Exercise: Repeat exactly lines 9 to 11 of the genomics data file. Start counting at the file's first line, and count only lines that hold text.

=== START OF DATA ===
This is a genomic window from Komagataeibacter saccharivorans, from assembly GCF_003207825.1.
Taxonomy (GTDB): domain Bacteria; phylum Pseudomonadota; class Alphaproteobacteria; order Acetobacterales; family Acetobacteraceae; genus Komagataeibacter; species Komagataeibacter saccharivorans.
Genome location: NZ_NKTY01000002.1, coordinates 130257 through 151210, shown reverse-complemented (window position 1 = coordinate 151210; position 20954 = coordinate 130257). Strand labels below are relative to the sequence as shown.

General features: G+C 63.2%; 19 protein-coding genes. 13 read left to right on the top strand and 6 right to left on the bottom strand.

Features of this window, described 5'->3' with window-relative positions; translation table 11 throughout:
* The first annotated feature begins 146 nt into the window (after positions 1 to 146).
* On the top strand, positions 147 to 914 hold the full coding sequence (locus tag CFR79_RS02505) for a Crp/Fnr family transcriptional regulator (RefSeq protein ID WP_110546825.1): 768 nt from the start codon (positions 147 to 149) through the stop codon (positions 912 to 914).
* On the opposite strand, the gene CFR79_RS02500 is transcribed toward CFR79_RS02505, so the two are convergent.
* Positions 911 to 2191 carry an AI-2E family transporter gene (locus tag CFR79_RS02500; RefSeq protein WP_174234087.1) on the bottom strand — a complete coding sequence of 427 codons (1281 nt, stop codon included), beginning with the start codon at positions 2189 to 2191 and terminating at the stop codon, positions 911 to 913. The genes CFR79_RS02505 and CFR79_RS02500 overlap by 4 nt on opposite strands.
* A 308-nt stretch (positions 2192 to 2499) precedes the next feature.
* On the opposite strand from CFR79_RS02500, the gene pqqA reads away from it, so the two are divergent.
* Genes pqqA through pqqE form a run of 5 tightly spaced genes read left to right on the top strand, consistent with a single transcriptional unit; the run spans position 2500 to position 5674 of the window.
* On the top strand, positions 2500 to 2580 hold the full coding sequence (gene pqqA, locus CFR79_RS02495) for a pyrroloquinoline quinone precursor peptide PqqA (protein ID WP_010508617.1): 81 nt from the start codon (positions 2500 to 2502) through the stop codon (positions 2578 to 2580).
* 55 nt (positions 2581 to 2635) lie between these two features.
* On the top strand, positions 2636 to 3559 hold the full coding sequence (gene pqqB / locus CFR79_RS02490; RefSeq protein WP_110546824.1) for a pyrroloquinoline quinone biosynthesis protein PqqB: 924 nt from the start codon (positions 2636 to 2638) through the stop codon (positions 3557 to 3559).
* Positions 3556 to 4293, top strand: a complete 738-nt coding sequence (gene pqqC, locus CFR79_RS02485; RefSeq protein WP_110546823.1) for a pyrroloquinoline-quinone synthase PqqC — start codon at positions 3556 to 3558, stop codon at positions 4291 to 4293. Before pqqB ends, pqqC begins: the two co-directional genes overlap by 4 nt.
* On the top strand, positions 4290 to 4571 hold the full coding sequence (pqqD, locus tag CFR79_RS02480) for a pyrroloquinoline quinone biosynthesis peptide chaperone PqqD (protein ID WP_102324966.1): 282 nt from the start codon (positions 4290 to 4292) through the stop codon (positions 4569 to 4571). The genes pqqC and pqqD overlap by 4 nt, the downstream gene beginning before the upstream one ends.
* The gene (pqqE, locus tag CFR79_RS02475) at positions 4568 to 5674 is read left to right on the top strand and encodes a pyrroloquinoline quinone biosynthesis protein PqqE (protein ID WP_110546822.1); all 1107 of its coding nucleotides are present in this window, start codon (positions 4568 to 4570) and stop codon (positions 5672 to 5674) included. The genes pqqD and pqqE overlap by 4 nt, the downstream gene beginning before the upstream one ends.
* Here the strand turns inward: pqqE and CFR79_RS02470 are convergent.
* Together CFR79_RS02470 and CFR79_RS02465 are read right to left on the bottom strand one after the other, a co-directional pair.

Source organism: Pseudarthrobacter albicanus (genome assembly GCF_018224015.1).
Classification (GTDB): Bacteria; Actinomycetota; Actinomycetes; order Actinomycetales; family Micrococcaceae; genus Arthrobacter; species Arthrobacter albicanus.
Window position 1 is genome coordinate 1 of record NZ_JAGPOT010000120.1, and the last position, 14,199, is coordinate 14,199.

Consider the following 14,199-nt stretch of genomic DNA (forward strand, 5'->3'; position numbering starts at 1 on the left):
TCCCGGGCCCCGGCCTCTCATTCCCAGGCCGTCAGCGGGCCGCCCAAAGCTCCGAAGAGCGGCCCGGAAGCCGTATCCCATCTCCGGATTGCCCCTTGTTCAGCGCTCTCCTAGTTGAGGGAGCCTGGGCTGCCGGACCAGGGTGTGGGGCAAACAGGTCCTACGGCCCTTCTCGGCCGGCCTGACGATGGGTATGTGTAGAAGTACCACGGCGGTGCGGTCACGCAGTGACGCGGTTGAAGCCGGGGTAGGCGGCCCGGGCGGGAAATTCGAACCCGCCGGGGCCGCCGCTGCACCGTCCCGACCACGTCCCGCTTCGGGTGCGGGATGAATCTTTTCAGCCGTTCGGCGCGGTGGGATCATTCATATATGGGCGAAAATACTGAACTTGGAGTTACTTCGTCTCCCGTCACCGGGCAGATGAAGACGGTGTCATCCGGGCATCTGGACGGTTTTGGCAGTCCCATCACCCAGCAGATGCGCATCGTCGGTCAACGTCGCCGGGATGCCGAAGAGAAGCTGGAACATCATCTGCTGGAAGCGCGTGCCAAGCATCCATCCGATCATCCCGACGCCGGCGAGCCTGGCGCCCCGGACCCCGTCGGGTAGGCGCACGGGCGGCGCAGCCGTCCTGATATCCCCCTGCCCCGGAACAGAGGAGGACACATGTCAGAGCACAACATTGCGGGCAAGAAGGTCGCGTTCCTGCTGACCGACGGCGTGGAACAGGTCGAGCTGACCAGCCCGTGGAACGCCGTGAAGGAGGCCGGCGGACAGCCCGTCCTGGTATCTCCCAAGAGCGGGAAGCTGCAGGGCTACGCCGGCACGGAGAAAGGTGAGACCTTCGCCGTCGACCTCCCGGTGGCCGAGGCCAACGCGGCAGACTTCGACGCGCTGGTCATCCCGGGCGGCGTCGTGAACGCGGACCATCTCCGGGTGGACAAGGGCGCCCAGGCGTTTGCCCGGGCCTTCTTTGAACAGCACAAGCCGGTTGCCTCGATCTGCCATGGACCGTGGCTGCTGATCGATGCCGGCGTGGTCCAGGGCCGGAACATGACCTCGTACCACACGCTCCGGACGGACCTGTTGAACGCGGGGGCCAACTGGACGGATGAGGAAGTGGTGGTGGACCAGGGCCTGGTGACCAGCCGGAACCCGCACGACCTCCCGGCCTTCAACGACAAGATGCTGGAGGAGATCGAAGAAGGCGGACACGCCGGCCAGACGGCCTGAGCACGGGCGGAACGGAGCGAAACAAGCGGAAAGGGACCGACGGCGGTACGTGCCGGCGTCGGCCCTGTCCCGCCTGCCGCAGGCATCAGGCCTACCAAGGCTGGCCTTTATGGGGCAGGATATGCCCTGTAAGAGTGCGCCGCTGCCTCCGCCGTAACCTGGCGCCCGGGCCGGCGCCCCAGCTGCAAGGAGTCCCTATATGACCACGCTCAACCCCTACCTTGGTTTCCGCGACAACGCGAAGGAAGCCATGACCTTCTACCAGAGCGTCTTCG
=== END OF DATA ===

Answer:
* Positions 911 to 2191 carry an AI-2E family transporter gene (locus tag CFR79_RS02500; RefSeq protein WP_174234087.1) on the bottom strand — a complete coding sequence of 427 codons (1281 nt, stop codon included), beginning with the start codon at positions 2189 to 2191 and terminating at the stop codon, positions 911 to 913. The genes CFR79_RS02505 and CFR79_RS02500 overlap by 4 nt on opposite strands.
* A 308-nt stretch (positions 2192 to 2499) precedes the next feature.
* On the opposite strand from CFR79_RS02500, the gene pqqA reads away from it, so the two are divergent.